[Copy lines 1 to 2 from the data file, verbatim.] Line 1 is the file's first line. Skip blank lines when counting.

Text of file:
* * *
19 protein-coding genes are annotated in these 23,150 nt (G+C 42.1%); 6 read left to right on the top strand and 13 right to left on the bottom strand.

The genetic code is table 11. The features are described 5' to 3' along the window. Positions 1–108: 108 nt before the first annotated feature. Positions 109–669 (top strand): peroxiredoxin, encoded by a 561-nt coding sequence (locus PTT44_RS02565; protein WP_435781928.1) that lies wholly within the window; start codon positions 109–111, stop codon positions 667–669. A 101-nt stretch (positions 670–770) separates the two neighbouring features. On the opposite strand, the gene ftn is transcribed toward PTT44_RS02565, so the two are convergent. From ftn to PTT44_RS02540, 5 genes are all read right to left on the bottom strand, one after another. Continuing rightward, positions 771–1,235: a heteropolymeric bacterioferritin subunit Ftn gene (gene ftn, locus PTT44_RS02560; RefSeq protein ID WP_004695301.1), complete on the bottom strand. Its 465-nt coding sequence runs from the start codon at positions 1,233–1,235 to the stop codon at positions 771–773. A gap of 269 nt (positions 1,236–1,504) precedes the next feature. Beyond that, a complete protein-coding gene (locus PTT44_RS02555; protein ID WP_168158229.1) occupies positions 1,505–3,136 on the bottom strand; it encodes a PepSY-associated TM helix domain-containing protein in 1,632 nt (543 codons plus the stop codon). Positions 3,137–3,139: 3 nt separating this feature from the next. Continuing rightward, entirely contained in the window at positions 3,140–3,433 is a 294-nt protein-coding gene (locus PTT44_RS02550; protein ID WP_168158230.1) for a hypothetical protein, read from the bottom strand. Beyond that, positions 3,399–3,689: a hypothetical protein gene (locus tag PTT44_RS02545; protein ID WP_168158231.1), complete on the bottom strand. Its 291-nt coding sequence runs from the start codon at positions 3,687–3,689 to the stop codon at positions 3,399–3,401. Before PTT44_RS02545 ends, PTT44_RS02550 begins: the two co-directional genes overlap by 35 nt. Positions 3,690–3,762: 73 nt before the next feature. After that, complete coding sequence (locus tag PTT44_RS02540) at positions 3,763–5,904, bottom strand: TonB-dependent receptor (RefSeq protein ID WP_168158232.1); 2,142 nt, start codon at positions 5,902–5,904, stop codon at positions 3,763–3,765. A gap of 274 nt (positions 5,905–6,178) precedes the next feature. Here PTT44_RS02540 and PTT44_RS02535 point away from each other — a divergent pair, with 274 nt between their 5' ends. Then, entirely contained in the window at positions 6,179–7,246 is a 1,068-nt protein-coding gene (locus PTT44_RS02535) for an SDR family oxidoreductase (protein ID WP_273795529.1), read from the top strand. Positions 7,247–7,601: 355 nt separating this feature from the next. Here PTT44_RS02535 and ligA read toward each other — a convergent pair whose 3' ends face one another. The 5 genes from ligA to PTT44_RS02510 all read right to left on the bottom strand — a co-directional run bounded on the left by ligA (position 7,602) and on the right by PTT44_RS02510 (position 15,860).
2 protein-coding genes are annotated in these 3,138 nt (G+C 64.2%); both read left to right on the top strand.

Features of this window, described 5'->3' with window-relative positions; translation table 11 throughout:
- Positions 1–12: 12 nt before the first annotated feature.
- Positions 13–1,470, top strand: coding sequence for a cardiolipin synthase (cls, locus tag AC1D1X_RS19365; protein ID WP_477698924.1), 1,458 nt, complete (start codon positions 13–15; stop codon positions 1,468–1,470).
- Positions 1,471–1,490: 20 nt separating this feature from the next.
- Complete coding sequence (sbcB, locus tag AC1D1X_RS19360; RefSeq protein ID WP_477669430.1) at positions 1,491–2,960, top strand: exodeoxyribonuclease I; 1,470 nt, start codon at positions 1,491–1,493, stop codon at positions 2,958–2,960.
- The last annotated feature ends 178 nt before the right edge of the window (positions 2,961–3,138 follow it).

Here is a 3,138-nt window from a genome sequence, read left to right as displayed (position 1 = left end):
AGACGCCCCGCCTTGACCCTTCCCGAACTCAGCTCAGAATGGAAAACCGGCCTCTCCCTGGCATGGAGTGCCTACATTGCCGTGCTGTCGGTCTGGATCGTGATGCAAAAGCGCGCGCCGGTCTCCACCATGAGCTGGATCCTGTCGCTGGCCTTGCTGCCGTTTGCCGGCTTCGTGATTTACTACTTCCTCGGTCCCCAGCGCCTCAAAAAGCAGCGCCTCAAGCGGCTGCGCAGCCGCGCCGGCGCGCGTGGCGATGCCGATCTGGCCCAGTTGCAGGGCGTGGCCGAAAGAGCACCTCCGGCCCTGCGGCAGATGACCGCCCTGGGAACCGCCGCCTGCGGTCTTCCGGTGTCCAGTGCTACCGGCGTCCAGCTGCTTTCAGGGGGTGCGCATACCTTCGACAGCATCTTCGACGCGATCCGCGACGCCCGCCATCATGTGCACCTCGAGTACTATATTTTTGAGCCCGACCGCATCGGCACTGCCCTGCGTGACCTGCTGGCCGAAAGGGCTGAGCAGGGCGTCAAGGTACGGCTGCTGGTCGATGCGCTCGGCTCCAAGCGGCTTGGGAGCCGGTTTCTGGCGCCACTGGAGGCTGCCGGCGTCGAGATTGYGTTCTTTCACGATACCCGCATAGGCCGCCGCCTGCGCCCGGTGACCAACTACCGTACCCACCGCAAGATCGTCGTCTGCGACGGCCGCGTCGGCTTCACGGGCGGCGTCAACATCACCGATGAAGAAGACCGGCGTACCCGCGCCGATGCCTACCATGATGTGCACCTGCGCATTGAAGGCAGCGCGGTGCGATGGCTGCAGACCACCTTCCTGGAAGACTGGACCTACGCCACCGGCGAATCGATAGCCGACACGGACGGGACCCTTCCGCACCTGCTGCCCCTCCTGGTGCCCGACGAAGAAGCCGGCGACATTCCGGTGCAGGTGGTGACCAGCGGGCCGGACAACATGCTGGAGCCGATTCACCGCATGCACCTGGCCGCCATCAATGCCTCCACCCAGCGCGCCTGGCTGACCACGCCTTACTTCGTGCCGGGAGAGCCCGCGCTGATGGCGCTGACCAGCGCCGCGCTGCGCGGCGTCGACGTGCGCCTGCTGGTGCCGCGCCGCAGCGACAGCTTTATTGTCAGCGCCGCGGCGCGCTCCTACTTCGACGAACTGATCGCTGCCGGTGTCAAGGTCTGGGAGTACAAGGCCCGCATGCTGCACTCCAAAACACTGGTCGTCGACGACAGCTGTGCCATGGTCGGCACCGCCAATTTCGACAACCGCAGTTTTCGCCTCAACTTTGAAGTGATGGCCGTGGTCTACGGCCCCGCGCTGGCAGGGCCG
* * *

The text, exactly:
19 protein-coding genes are annotated in these 23,150 nt (G+C 42.1%); 6 read left to right on the top strand and 13 right to left on the bottom strand.

The genetic code is table 11. The features are described 5' to 3' along the window. Positions 1–108: 108 nt before the first annotated feature. Positions 109–669 (top strand): peroxiredoxin, encoded by a 561-nt coding sequence (locus PTT44_RS02565; protein WP_435781928.1) that lies wholly within the window; start codon positions 109–111, stop codon positions 667–669. A 101-nt stretch (positions 670–770) separates the two neighbouring features. On the opposite strand, the gene ftn is transcribed toward PTT44_RS02565, so the two are convergent. From ftn to PTT44_RS02540, 5 genes are all read right to left on the bottom strand, one after another. Continuing rightward, positions 771–1,235: a heteropolymeric bacterioferritin subunit Ftn gene (gene ftn, locus PTT44_RS02560; RefSeq protein ID WP_004695301.1), complete on the bottom strand. Its 465-nt coding sequence runs from the start codon at positions 1,233–1,235 to the stop codon at positions 771–773. A gap of 269 nt (positions 1,236–1,504) precedes the next feature. Beyond that, a complete protein-coding gene (locus PTT44_RS02555; protein ID WP_168158229.1) occupies positions 1,505–3,136 on the bottom strand; it encodes a PepSY-associated TM helix domain-containing protein in 1,632 nt (543 codons plus the stop codon). Positions 3,137–3,139: 3 nt separating this feature from the next. Continuing rightward, entirely contained in the window at positions 3,140–3,433 is a 294-nt protein-coding gene (locus PTT44_RS02550; protein ID WP_168158230.1) for a hypothetical protein, read from the bottom strand. Beyond that, positions 3,399–3,689: a hypothetical protein gene (locus tag PTT44_RS02545; protein ID WP_168158231.1), complete on the bottom strand. Its 291-nt coding sequence runs from the start codon at positions 3,687–3,689 to the stop codon at positions 3,399–3,401. Before PTT44_RS02545 ends, PTT44_RS02550 begins: the two co-directional genes overlap by 35 nt. Positions 3,690–3,762: 73 nt before the next feature. After that, complete coding sequence (locus tag PTT44_RS02540) at positions 3,763–5,904, bottom strand: TonB-dependent receptor (RefSeq protein ID WP_168158232.1); 2,142 nt, start codon at positions 5,902–5,904, stop codon at positions 3,763–3,765. A gap of 274 nt (positions 5,905–6,178) precedes the next feature. Here PTT44_RS02540 and PTT44_RS02535 point away from each other — a divergent pair, with 274 nt between their 5' ends. Then, entirely contained in the window at positions 6,179–7,246 is a 1,068-nt protein-coding gene (locus PTT44_RS02535) for an SDR family oxidoreductase (protein ID WP_273795529.1), read from the top strand. Positions 7,247–7,601: 355 nt separating this feature from the next. Here PTT44_RS02535 and ligA read toward each other — a convergent pair whose 3' ends face one another. The 5 genes from ligA to PTT44_RS02510 all read right to left on the bottom strand — a co-directional run bounded on the left by ligA (position 7,602) and on the right by PTT44_RS02510 (position 15,860).